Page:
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Empowering communities for housing and community services

Date added: September 30, 2016

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A new generation of strategies for government accountability is needed, one that fully considers entrenched, institutional obstacles to change. Vertical integration of coordinated civil society policy monitoring and advocacy is one such strategy. Engaging each stage and level of public sector actions in an integrated way can locate the causes of accountability failures, show their interconnected nature, and leverage the local, national and transnational power shifts necessary to produce sustainable institutional change.

This case study summary is one of seven that reflect on civil society monitoring and advocacy initiatives in the Philippines – all of which aim to improve government accountability in different sectors – through the lens of vertical integration.

In the 1990s, widespread demolitions displaced many informal settlers in Metro Manila. Victims and their families responded by organising themselves. Among those that organised early was the umbrella organisation Damayan ng Maralitang Pilipinong Api (Philippines Poverty Relief, DAMPA). Created to demand not housing and relocation from different levels of government, and the social services that should go with them, DAMPA organised poor communities around common basic issues through building a partnership with the government, enhancing community-based self-help initiatives, and initiating pro-poor legislation at both the local and national government levels.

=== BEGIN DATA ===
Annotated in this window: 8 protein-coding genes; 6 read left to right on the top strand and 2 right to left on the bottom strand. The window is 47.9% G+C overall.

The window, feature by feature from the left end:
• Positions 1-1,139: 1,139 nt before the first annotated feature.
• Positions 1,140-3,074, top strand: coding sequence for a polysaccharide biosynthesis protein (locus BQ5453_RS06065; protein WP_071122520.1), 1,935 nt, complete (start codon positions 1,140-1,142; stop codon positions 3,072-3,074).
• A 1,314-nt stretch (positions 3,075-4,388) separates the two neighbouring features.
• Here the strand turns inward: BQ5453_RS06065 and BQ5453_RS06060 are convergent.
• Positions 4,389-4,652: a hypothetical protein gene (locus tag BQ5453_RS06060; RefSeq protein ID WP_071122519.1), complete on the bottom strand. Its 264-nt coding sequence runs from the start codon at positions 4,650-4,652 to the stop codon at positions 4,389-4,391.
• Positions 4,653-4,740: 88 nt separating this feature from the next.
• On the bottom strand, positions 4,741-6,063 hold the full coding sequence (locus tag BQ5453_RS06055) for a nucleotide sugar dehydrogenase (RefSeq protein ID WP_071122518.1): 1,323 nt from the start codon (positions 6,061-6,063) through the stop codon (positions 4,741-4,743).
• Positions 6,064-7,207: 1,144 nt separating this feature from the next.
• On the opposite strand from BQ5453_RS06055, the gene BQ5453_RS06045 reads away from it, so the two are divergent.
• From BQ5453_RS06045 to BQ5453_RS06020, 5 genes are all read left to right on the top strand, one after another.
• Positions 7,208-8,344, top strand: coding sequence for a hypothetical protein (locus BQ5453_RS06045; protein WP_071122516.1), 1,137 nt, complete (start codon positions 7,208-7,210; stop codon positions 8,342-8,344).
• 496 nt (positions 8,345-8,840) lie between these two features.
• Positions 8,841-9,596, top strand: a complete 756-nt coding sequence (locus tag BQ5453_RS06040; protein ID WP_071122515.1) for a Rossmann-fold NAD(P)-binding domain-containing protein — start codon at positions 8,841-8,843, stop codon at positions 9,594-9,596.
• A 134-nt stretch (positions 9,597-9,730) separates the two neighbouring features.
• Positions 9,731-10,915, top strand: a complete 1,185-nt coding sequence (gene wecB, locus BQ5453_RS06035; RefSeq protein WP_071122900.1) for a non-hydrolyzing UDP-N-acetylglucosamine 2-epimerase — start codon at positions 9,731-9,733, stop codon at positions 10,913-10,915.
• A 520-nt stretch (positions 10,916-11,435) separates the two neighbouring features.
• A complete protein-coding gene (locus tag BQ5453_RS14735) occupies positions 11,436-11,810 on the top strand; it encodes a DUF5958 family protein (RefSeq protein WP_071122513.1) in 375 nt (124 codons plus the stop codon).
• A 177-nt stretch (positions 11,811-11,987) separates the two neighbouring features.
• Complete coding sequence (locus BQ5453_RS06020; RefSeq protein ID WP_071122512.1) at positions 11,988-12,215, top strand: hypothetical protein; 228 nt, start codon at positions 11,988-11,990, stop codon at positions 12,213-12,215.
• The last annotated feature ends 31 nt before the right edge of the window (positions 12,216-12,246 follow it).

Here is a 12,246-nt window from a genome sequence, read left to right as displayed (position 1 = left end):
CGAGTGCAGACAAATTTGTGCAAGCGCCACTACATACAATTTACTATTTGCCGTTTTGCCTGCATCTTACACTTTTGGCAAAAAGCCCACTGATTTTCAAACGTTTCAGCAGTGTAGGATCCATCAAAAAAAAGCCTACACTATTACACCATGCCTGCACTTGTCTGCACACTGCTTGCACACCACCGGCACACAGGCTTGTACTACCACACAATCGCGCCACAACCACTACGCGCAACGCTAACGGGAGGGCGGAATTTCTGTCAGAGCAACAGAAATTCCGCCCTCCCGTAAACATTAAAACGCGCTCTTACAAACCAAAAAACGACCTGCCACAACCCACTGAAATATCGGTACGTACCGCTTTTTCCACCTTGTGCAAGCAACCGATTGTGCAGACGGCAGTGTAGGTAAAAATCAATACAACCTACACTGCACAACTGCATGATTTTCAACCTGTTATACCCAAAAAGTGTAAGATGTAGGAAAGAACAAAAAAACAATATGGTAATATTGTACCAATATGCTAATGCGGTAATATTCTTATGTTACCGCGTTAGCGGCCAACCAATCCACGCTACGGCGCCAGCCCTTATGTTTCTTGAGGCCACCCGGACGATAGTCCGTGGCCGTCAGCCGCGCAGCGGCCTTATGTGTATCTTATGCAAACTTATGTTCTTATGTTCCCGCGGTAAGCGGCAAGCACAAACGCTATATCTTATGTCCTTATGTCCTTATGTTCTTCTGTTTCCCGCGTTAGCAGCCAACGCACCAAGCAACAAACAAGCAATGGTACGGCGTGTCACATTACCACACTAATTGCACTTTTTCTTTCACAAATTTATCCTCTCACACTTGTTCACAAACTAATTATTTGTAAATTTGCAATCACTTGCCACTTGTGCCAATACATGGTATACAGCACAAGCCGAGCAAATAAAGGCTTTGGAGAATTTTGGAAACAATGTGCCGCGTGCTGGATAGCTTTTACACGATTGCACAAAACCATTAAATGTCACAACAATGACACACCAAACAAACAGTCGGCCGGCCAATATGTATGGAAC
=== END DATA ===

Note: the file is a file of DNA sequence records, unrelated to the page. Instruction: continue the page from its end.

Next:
Lessons for vertically integrated advocacy:

  • DAMPA considers its network of constituents, members and partners as its greatest resource for vertical integration. It was able to overcome populism and clientelism by building on the knowledge that it acquired through collaboration and networking within its constituency
  • For DAMPA, vertical integration is a chance to learn and to strengthen the organisation and its members
  • DAMPA recognises that it was able to vertically integrate its activities because of its understanding of its own strengths and weaknesses, and of how institutions operate, how power structures at the different levels of government affect the results of advocacy, and how best to engage the government at different levels.

See also "Going vertical: citizen-led reform campaigns in the Philippines", with all case studies here

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